The hallmark of Malacca and perhaps the most photographed subject next to the Stadhuys. Built by the Portuguese in 1511 as a fortress it sustained severe structural damage during the Dutch Invasion. The British East India Company had set to destroy it but timely intervention by Sir Stamford Raffles in 1808 saved what remains of A Famosa today.
Built in 1849, by Reverend Farve, a Frenchman, who later became Professor of Malay in Paris. It stands on the site of an earlier Portuguese church built in 1553. The Gothic twin towered church is dedicated toSt. Francis Xavier is well-remembered for his missionary work spreading Catholicism to South East Asia in the 16th Century..
Built in 1650 as the official residence of Dutch Governors and their officers, the edifice is a fine example of Dutch architecture. Preserved in its original structure and form , it now houses the Historic Museum and Ethnography Museum. On display daily are fine traditional bridal costumes and relics from Malacca's glorious past.
Located in Padang Pahlawan, the obelisk with the alphabet "M" which stands for Merdeka which means Independence signifies the place where the last British Resident Commissioner of Malacca, H.G. Hammet handed over the instrument of independence to the first local Governor of Malacca, Tun Leong Yew Koh, on 31st August 1957. On this very field with more than 50,000 locals welcomed Tunku Abdul Rahman Putra Al Haj(the first Prime Minister) and his entourage on the 20th February 1956 on their return from England after successfully negotiating for Independance from the British. In this field the joyous shouts of "Merdeka" was heard and holding a banner "Dibawah runtuhan Kota Melaka kita dirikan negara baru" which means "Within the ruins of the Fort of Malacca we form a new nation". One and a half years later the triumphant shouts of "Merdeka" were heard again in the Federal Capital, Kuala Lumpur..
Located near Padang Pahlawan, the iron cross was erected in 1954 by the Malacca Historical Society to replace an earlier cross made from wood. The site is the location of the legendary "St Francis Xavier's Rock". Legends says that St. Francis Xavier first set foot on this rock before landing in Melaka. Before the area was reclaimed, the rock was never covered by the sea during high tide. Portuguese historian Emanuel Godinho de Eredia drawings in 1613 attest to the location of the cross.
Built by a Portuguese Captain by the name of Duarte Coelho, the chapel was turned by the Dutch into a burial ground for their noble dead and renamed it 'St. Paul's Church' from the Portuguese's 'Our Lady Of The Hill'. Saint Francis Xavier was briefly enshrined in the open grave in 1553 before being shipped to Goa, India.
Presently, 5 Dutch and 33 British graves are sited within its compound. This cemetery was used in two stages that is between 1670-1682 and later between 1818-1838.
The grave with the tall column on it belongs to two British army officers who were killed during the Naning War (1831-1832)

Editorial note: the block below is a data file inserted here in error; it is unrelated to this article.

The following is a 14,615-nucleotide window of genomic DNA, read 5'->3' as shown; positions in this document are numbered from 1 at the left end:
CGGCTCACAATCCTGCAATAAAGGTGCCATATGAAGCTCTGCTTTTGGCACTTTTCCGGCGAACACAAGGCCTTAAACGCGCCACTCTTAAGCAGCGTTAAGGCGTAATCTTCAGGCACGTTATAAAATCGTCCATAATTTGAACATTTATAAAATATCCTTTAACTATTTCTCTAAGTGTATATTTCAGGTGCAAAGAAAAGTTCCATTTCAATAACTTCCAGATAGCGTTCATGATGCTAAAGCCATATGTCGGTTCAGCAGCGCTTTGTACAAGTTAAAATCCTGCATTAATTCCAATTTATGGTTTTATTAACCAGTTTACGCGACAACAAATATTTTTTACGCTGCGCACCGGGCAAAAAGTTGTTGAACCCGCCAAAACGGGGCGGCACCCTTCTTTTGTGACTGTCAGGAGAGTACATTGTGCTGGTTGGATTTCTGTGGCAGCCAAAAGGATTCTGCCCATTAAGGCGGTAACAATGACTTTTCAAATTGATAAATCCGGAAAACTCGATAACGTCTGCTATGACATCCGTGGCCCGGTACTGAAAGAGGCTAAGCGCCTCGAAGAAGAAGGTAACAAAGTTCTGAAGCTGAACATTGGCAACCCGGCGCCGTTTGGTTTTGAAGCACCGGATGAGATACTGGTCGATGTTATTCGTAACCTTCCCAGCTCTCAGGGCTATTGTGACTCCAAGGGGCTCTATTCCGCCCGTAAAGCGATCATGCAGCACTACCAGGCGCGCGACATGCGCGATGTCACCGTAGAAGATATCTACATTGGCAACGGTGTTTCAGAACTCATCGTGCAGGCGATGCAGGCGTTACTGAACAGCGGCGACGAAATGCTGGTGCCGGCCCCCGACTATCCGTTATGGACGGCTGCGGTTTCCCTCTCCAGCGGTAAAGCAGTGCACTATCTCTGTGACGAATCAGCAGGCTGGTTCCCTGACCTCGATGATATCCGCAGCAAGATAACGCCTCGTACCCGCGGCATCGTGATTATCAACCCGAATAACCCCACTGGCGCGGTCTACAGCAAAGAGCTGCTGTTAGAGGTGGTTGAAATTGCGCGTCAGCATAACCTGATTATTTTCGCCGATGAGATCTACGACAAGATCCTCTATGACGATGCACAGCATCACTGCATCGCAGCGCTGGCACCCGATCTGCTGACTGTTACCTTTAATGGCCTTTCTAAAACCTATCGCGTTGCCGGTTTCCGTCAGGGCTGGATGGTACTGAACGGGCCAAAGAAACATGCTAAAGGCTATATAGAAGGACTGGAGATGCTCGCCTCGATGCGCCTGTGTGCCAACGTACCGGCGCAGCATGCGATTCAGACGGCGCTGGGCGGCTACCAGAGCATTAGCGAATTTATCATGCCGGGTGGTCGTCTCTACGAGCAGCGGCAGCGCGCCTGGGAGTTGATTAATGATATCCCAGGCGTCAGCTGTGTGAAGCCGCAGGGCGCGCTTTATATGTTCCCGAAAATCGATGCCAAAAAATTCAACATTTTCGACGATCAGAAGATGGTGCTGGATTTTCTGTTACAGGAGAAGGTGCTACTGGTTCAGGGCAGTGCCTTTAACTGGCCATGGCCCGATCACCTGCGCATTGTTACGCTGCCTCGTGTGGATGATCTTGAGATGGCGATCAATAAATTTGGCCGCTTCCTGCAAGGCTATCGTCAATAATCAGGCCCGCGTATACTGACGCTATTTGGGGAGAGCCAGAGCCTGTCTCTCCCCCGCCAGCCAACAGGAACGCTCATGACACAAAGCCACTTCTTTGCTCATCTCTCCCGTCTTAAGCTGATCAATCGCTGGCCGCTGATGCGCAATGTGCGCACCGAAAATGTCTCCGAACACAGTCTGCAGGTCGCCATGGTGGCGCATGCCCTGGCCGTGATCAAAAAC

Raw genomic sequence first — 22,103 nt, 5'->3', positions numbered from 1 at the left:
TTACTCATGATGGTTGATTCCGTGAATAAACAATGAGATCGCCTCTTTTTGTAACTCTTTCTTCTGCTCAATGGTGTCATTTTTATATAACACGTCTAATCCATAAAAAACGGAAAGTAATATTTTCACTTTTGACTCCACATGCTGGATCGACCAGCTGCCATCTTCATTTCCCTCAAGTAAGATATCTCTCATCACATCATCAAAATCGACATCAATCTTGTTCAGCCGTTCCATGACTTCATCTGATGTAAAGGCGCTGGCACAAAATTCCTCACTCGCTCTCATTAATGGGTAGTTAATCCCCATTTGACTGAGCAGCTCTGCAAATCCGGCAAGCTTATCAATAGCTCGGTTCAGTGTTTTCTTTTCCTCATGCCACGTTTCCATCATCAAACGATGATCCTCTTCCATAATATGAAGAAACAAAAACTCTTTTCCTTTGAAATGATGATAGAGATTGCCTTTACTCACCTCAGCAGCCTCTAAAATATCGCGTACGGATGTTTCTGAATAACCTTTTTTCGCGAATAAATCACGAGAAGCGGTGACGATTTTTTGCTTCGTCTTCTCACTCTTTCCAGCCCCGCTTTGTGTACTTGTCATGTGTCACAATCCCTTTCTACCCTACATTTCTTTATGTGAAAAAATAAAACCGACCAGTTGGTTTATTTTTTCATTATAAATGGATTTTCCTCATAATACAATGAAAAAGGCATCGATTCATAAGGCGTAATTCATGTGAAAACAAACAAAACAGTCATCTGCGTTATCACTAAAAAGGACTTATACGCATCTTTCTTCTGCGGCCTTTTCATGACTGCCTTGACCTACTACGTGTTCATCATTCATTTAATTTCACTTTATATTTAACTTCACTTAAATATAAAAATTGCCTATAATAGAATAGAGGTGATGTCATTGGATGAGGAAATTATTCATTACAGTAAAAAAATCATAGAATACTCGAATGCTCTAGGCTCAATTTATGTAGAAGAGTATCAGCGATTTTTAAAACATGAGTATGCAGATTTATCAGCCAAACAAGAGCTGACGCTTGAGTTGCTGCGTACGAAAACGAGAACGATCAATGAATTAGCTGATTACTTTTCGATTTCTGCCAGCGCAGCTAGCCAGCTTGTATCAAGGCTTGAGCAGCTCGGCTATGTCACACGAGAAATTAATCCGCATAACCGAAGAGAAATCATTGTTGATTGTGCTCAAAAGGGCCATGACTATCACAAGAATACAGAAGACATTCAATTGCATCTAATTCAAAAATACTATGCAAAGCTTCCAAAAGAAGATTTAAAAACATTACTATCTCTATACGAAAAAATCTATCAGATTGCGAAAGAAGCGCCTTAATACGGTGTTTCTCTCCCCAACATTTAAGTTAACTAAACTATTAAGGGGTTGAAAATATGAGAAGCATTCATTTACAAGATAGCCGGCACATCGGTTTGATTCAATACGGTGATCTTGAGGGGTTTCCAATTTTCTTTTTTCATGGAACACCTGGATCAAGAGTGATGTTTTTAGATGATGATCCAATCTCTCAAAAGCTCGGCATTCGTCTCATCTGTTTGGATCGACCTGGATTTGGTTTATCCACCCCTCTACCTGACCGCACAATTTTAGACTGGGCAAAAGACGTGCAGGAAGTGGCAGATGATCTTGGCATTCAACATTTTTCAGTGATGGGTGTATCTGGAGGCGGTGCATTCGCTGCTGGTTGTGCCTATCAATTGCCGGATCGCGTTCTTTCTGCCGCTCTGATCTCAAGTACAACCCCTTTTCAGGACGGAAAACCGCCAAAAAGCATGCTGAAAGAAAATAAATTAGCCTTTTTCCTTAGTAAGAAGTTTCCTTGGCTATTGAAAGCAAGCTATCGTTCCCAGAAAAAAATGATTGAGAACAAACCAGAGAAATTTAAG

Presently, 5 Dutch and 33 British graves are sited within its compound. This cemetery was used in two stages that is between 1670-1682 and later between 1818-1838. The grave with the tall column on it belongs to two British army officers who were killed during the Naning War (1831-1832)
Standing exactly as it has always been since 1753, the church is testimony to Dutch architectural ingenuity. Commenced in 1741 to commemorate a century of Dutch rule and took 12 years to complete. Take note of the church's 200 years old handmade pews, its 8 feet long ceiling beams constructed from a single tree without joins, Brass Bible rest which dates back to 1773, tombstone written in Armenian and 'Last Super' in glazed tiles
Standing exactly as it has always been since 1753, the church is testimony to Dutch architectural ingenuity. Commenced in 1741 to commemorate a century of Dutch rule and took 12 years to complete. Take note of the church's 200 years old handmade pews, its 8 feet long ceiling beams constructed from a single tree without joins, Brass Bible rest which dates back to 1773, tombstone written in Armenian and 'Last Super' in glazed tiles.
The oldest functioning Catholic church in Malaysia. Built in 1710 by the Portuguese descendants and comprising an architectural mix of the Oriental and Occidental. This church was build during the Dutch period and it is situated outside the administrative and trading centre of old Dutch Malacca. This is the only church in Malaysia that contains the life-size alabaster statue of the Dead Lord Before The Resurrection. There is a bell in the belfry dated 1608 manufactured in Goa, India which was taken from one of the churches that was burnt by the Dutch.
"The Ermida do Rosario" or "The Church of Rosary" was a Portuguese chapel, build about 1700, on a site a few yards to the left of the river's path, close to where the former Federal cinema in Jalan Bunga Raya. This church was built after the erection of St Peter's church located nearby and was in use until the end of the 19th century when it was abandoned. Prior to 1700 the Portuguese had built on this same site, the "Parish Church of St Lawrence", which according to Malacca Historian, Manual Godinho of Eredia, had in 1613, as many as 1,700 parishioners. This church was either destroyed or allowed to fall into ruins during the first decade of the Dutch occupation.
Proclamation Of Independence Memorial